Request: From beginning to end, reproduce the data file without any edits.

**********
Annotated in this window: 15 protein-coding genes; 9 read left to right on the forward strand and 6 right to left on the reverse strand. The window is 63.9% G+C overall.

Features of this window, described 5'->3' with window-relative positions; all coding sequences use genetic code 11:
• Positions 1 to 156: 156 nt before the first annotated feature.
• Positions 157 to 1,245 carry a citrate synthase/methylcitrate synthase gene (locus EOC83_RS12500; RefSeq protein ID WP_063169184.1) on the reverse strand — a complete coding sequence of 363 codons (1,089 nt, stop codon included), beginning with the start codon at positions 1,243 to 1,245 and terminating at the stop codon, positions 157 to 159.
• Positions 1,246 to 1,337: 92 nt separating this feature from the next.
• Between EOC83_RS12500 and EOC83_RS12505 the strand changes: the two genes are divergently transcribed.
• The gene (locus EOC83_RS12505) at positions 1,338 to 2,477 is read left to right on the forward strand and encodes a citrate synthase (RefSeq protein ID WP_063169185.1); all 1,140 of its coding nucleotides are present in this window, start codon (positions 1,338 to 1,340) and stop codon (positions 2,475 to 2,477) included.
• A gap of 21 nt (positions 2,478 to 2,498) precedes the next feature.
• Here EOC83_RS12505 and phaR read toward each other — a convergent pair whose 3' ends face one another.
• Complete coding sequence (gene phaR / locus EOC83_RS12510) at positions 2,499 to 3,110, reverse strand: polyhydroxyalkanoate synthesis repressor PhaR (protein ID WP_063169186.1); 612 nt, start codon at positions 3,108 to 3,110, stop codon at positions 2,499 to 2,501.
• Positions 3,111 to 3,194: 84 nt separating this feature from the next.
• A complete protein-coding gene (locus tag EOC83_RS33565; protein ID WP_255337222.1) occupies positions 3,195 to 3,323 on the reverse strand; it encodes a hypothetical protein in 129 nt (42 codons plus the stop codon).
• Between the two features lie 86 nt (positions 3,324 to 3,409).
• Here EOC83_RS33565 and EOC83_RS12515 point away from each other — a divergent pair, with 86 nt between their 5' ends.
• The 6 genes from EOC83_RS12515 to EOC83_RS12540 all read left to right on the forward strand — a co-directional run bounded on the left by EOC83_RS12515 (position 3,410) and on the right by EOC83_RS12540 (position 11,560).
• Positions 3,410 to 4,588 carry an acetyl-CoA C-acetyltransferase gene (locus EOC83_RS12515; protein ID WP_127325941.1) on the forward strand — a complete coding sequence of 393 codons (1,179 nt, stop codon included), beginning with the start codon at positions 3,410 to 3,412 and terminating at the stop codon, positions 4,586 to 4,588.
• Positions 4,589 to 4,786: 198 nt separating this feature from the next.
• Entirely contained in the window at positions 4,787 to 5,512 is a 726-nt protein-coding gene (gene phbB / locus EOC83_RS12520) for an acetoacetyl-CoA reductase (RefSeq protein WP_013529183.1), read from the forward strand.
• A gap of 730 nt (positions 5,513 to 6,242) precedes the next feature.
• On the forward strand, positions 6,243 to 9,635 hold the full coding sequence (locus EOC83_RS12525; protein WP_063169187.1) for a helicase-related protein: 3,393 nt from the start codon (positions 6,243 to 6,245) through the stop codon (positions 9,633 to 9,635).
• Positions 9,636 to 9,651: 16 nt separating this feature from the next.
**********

Annotated in this window: 15 protein-coding genes; 9 read left to right on the forward strand and 6 right to left on the reverse strand. The window is 63.9% G+C overall.

Features of this window, described 5'->3' with window-relative positions; all coding sequences use genetic code 11:
• Positions 1 to 156: 156 nt before the first annotated feature.
• Positions 157 to 1,245 carry a citrate synthase/methylcitrate synthase gene (locus EOC83_RS12500; RefSeq protein ID WP_063169184.1) on the reverse strand — a complete coding sequence of 363 codons (1,089 nt, stop codon included), beginning with the start codon at positions 1,243 to 1,245 and terminating at the stop codon, positions 157 to 159.
• Positions 1,246 to 1,337: 92 nt separating this feature from the next.
• Between EOC83_RS12500 and EOC83_RS12505 the strand changes: the two genes are divergently transcribed.
• The gene (locus EOC83_RS12505) at positions 1,338 to 2,477 is read left to right on the forward strand and encodes a citrate synthase (RefSeq protein ID WP_063169185.1); all 1,140 of its coding nucleotides are present in this window, start codon (positions 1,338 to 1,340) and stop codon (positions 2,475 to 2,477) included.
• A gap of 21 nt (positions 2,478 to 2,498) precedes the next feature.
• Here EOC83_RS12505 and phaR read toward each other — a convergent pair whose 3' ends face one another.
• Complete coding sequence (gene phaR / locus EOC83_RS12510) at positions 2,499 to 3,110, reverse strand: polyhydroxyalkanoate synthesis repressor PhaR (protein ID WP_063169186.1); 612 nt, start codon at positions 3,108 to 3,110, stop codon at positions 2,499 to 2,501.
• Positions 3,111 to 3,194: 84 nt separating this feature from the next.
• A complete protein-coding gene (locus tag EOC83_RS33565; protein ID WP_255337222.1) occupies positions 3,195 to 3,323 on the reverse strand; it encodes a hypothetical protein in 129 nt (42 codons plus the stop codon).
• Between the two features lie 86 nt (positions 3,324 to 3,409).
• Here EOC83_RS33565 and EOC83_RS12515 point away from each other — a divergent pair, with 86 nt between their 5' ends.
• The 6 genes from EOC83_RS12515 to EOC83_RS12540 all read left to right on the forward strand — a co-directional run bounded on the left by EOC83_RS12515 (position 3,410) and on the right by EOC83_RS12540 (position 11,560).
• Positions 3,410 to 4,588 carry an acetyl-CoA C-acetyltransferase gene (locus EOC83_RS12515; protein ID WP_127325941.1) on the forward strand — a complete coding sequence of 393 codons (1,179 nt, stop codon included), beginning with the start codon at positions 3,410 to 3,412 and terminating at the stop codon, positions 4,586 to 4,588.
• Positions 4,589 to 4,786: 198 nt separating this feature from the next.
• Entirely contained in the window at positions 4,787 to 5,512 is a 726-nt protein-coding gene (gene phbB / locus EOC83_RS12520) for an acetoacetyl-CoA reductase (RefSeq protein WP_013529183.1), read from the forward strand.
• A gap of 730 nt (positions 5,513 to 6,242) precedes the next feature.
• On the forward strand, positions 6,243 to 9,635 hold the full coding sequence (locus EOC83_RS12525; protein WP_063169187.1) for a helicase-related protein: 3,393 nt from the start codon (positions 6,243 to 6,245) through the stop codon (positions 9,633 to 9,635).
• Positions 9,636 to 9,651: 16 nt separating this feature from the next.